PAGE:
Somalians on ice skates seems as implausible as Jamaicans in a bobsled, but a Sweden-based team are preparing to represent the troubled African nation at next month’s world championships for the sport of bandy.
Formed just months ago and made up of immigrants who have settled in Borlaenge, a town about 200km north of Stockholm, the Somalia bandy team is an unlikely tale that has echoes of the 1988 Jamaican Winter Olympians immortalized in the film Cool Runnings.
Recruited from a local soccer club, the team have been taught to skate in a short time and play a game similar to ice hockey, but with key differences.
Bandy is played on a soccer-sized field, there are 11 players on each team, a ball is used instead of a puck, the goals are larger and the sticks shaped differently.
The learning curve for the Somalian players has been steep, but despite being thrashed in their first-ever competitive game, they have cheekily declared themselves African champions, based primarily on theirs being the only country on the continent with a team.
“They want to inspire their brothers and sisters that live here in Borlaenge, and all other Somalians and immigrants who live elsewhere in Sweden,” team coach Pelle Fosshaug, who won six Swedish bandy titles and was crowned world champion five times with Sweden during his playing career, told reporters.
Scandinavia, Finland, the former Soviet republics and North America are considered the game’s strongest footholds, with Somalia — improbably — set to join Japan, the Ukraine and Germany in Group B at the world championships in Irkutsk, one step below the elite nations.
The idea of a Somalia team came from local entrepreneur Patrik Andersson, who saw it as a way to help integrate the about 3,000 Somalians who live there.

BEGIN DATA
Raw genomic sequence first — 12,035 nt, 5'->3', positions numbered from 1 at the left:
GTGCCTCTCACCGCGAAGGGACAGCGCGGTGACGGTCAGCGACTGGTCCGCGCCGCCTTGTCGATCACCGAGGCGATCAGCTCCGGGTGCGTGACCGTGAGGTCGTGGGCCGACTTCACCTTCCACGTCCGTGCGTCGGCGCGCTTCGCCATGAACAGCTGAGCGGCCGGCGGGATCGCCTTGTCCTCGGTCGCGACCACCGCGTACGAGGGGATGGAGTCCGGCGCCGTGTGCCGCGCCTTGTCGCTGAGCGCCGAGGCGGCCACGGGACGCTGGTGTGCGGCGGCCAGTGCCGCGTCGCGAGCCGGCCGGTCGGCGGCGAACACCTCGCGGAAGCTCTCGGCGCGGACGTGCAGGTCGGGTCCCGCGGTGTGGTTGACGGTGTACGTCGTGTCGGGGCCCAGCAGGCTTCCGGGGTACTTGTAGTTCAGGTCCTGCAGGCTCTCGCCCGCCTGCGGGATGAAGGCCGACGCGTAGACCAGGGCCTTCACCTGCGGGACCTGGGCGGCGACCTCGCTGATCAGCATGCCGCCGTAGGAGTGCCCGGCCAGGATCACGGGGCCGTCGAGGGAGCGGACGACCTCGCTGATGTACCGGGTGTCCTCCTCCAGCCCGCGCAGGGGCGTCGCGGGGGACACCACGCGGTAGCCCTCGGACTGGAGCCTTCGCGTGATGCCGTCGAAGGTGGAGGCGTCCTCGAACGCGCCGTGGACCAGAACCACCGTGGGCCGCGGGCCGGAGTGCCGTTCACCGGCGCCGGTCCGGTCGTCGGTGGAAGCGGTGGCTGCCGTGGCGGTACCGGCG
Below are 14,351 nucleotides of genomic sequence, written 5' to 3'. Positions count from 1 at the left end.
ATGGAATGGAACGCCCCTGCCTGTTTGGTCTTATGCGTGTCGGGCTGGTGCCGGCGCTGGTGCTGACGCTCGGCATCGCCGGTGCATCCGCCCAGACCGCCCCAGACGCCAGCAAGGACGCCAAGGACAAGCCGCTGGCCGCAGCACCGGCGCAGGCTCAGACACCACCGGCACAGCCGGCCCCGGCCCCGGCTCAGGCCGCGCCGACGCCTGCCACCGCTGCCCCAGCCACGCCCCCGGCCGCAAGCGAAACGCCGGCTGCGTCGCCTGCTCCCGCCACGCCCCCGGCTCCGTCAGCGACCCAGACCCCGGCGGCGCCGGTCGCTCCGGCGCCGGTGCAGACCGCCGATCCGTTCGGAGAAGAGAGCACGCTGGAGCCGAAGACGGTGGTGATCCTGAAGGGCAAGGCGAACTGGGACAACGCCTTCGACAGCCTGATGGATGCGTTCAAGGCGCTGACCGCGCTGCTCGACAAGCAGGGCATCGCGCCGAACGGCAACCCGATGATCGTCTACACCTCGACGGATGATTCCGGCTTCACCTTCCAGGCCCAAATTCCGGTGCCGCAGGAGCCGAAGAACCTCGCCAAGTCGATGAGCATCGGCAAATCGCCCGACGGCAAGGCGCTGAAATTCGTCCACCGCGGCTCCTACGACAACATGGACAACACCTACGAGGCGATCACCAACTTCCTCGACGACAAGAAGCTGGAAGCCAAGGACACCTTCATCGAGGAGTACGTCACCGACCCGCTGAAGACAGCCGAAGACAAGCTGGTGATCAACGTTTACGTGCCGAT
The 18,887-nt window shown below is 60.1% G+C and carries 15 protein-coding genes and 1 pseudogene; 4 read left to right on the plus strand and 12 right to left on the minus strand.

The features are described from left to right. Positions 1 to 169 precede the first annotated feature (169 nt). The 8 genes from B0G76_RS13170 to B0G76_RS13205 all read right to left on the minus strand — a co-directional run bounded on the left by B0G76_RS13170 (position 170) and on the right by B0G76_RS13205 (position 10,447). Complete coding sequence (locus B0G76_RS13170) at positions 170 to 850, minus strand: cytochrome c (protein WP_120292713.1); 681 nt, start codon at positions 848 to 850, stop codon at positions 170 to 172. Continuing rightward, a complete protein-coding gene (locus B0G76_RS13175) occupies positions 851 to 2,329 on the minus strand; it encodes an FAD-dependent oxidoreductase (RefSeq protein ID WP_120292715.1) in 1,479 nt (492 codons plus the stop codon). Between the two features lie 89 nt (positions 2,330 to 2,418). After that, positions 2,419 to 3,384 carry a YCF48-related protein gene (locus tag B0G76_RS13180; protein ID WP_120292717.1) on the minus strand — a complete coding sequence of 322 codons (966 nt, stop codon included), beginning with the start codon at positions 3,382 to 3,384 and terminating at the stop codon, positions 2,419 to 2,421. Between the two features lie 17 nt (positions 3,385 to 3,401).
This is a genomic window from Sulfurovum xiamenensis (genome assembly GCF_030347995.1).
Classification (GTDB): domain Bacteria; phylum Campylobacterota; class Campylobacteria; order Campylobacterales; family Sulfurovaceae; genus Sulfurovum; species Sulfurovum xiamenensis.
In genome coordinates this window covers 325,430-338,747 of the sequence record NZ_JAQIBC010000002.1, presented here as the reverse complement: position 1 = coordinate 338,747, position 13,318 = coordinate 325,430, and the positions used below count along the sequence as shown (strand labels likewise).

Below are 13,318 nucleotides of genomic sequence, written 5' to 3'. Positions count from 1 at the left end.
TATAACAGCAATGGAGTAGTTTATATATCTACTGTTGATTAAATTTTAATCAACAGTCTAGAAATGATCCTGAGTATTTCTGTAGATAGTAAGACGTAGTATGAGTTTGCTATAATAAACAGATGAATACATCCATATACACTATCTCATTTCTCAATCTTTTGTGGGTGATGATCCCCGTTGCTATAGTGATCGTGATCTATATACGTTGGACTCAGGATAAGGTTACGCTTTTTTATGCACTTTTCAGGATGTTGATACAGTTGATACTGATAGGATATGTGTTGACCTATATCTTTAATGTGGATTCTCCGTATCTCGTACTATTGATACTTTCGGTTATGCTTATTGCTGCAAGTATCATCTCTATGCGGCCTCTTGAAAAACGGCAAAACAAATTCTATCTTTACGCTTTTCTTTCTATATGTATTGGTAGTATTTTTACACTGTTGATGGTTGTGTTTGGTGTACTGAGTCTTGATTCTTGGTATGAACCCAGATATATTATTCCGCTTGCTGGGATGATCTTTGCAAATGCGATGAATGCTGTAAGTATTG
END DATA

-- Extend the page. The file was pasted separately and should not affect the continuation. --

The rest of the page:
He contacted the Somalian government and International Olympic Committee as he looked for a way to help the new arrivals settle in the Swedish town through sport, while helping Swedes learn more about Somalia.
“I registered the team with the Federation of International Bandy and got in touch with the government and the Olympic committee in Somalia to get their permission to do this. Somalia has never had a team in a world championships, not in any team sport,” Andersson said. “Many have come in a short time and it’s not easy for them to get jobs. There is a lot of segregation.”
To help bring Swedes and Somalians together, Andersson approached a local soccer club with a lot of Somalian players and asked them if they would like to play bandy, and the idea of a Somalia national team was born.
The team is already a source of great pride to many in the local Somalian community, who packed the rickety wooden stands on a freezing night to wave their flags and see their team play its first game against a local side.
Although they were on the wrong end of a 15-0 drubbing, there is a widespread belief that the team can improve.
“These players only started playing five months ago and some of these guys have been in Sweden for less than a year,” said Said Ali, who traveled to Borlaenge from Stockholm to film and photograph the historic game.
Somalia goalkeeper Ahmed was voted man of the match, but said he was disappointed with the result, although he conceded that his team had played “OK” for their first outing.
“We want to win at all costs, but we’re looking forward to the world championships,” he said, before revealing that he only started skating three months ago.